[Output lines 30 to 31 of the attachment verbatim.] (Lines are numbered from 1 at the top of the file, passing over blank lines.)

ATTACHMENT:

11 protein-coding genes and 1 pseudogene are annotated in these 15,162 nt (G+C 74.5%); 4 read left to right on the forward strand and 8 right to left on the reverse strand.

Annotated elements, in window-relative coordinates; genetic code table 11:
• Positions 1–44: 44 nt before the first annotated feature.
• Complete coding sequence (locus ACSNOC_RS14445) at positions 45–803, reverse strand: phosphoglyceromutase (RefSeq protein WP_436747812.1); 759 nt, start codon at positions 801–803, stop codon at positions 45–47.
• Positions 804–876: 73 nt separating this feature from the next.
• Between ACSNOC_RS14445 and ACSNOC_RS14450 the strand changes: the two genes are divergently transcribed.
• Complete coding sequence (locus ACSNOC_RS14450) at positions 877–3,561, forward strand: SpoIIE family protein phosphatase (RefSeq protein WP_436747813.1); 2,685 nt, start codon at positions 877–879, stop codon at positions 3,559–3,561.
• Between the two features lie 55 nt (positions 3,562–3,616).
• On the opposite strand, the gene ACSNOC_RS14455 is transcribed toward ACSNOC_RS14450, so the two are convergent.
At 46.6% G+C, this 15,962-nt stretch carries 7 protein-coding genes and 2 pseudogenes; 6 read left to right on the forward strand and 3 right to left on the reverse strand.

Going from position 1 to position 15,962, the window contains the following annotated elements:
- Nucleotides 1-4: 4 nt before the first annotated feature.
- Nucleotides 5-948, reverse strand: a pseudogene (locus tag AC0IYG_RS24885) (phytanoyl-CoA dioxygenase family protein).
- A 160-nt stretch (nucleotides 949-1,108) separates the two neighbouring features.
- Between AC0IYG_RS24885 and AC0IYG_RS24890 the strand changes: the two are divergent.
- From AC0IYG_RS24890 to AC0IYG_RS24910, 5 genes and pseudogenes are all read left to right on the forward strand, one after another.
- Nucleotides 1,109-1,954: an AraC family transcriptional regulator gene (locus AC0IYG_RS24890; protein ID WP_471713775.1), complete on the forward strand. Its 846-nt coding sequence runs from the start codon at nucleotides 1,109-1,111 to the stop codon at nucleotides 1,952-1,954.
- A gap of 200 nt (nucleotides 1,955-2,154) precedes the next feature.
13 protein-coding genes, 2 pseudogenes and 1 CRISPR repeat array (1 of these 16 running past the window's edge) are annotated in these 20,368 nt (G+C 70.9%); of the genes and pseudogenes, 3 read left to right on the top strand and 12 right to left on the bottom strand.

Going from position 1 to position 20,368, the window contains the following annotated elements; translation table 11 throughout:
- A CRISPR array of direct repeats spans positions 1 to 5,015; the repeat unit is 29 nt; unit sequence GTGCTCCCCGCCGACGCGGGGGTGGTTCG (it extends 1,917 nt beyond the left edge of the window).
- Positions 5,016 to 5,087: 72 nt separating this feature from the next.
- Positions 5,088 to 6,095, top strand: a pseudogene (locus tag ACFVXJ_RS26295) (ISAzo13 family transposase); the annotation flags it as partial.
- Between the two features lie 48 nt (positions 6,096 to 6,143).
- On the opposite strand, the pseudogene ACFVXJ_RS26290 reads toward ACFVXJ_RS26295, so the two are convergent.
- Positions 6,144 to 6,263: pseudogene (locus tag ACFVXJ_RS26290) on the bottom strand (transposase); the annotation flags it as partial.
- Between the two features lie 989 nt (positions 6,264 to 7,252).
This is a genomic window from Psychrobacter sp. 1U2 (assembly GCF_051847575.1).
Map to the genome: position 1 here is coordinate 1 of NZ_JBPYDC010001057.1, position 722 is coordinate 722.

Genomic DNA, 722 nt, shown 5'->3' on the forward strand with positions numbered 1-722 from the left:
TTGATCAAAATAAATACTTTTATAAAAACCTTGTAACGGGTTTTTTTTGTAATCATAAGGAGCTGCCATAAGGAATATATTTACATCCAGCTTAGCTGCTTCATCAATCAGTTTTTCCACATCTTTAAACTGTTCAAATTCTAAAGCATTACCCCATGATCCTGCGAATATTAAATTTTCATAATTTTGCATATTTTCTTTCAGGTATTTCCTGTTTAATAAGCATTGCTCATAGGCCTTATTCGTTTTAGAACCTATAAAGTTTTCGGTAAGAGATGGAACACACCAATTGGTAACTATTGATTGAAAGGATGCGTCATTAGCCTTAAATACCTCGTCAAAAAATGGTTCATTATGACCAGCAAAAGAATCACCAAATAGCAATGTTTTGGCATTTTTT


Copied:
Genomic DNA, 722 nt, shown 5'->3' on the forward strand with positions numbered 1-722 from the left:
TTGATCAAAATAAATACTTTTATAAAAACCTTGTAACGGGTTTTTTTTGTAATCATAAGGAGCTGCCATAAGGAATATATTTACATCCAGCTTAGCTGCTTCATCAATCAGTTTTTCCACATCTTTAAACTGTTCAAATTCTAAAGCATTACCCCATGATCCTGCGAATATTAAATTTTCATAATTTTGCATATTTTCTTTCAGGTATTTCCTGTTTAATAAGCATTGCTCATAGGCCTTATTCGTTTTAGAACCTATAAAGTTTTCGGTAAGAGATGGAACACACCAATTGGTAACTATTGATTGAAAGGATGCGTCATTAGCCTTAAATACCTCGTCAAAAAATGGTTCATTATGACCAGCAAAAGAATCACCAAATAGCAATGTTTTGGCATTTTTT